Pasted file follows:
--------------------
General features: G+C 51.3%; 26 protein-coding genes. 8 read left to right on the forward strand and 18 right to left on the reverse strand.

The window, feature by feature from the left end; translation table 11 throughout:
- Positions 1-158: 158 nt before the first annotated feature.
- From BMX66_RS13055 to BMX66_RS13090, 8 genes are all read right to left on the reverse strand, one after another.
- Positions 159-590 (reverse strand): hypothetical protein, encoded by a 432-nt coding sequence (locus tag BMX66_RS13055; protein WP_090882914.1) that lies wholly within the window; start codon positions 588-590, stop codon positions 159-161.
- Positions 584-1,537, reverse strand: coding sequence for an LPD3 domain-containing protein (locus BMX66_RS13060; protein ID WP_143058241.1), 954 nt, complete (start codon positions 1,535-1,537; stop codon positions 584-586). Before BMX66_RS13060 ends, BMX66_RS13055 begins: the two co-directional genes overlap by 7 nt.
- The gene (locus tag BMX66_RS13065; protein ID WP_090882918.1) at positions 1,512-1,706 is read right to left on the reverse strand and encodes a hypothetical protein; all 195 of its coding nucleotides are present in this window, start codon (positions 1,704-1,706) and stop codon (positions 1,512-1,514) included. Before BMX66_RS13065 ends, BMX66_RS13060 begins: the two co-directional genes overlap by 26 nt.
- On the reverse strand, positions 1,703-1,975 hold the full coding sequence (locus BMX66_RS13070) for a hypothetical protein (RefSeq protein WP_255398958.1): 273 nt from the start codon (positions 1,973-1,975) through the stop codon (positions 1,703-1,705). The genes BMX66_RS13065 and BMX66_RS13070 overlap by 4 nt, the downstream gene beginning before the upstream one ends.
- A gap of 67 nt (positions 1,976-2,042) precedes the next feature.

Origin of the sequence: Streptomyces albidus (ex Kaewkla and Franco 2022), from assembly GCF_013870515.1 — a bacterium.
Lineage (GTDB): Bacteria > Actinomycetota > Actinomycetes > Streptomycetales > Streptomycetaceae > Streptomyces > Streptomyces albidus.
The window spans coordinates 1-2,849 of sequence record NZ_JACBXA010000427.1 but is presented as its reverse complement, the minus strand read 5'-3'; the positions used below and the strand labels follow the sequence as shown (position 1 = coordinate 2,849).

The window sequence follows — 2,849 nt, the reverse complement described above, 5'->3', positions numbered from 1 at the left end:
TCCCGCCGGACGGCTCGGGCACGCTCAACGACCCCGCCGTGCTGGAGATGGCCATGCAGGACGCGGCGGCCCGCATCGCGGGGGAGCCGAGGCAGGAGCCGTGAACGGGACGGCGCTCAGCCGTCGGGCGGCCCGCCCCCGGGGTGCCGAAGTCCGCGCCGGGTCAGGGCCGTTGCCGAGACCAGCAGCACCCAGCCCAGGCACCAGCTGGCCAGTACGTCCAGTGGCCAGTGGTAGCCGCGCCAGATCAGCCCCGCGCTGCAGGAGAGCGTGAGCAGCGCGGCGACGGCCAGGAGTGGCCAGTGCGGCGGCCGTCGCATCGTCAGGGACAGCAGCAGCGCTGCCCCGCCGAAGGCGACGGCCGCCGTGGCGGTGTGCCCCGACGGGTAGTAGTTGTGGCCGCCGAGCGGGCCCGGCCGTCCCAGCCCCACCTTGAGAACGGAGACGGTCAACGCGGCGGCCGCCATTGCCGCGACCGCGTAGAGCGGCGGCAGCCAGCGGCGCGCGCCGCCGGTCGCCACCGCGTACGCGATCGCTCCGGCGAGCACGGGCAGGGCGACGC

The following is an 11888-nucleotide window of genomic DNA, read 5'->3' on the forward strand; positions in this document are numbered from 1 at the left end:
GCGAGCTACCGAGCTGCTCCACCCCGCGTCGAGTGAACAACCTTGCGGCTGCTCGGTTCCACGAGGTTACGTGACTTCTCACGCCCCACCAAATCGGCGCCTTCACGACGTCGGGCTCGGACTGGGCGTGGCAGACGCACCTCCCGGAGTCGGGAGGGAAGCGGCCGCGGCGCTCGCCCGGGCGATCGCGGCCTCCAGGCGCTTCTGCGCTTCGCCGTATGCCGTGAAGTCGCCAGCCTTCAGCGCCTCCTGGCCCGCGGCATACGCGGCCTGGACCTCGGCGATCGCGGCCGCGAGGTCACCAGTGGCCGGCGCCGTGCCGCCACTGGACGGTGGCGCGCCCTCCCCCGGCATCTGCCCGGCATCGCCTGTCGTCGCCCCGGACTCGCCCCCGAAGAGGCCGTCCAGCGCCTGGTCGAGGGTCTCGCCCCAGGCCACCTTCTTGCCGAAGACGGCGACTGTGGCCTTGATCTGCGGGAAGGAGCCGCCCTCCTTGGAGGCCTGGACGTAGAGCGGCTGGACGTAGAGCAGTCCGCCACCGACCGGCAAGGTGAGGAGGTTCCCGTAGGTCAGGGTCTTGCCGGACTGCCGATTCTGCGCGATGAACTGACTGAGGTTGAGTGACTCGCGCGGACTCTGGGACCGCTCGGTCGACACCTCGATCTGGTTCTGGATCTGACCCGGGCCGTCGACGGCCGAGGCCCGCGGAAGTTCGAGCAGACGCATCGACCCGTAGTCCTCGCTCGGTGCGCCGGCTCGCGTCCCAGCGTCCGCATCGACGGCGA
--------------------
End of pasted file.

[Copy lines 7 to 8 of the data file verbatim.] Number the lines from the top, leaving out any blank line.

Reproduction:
- The gene (locus tag BMX66_RS13065; protein ID WP_090882918.1) at positions 1,512-1,706 is read right to left on the reverse strand and encodes a hypothetical protein; all 195 of its coding nucleotides are present in this window, start codon (positions 1,704-1,706) and stop codon (positions 1,512-1,514) included. Before BMX66_RS13065 ends, BMX66_RS13060 begins: the two co-directional genes overlap by 26 nt.
- On the reverse strand, positions 1,703-1,975 hold the full coding sequence (locus BMX66_RS13070) for a hypothetical protein (RefSeq protein WP_255398958.1): 273 nt from the start codon (positions 1,973-1,975) through the stop codon (positions 1,703-1,705). The genes BMX66_RS13065 and BMX66_RS13070 overlap by 4 nt, the downstream gene beginning before the upstream one ends.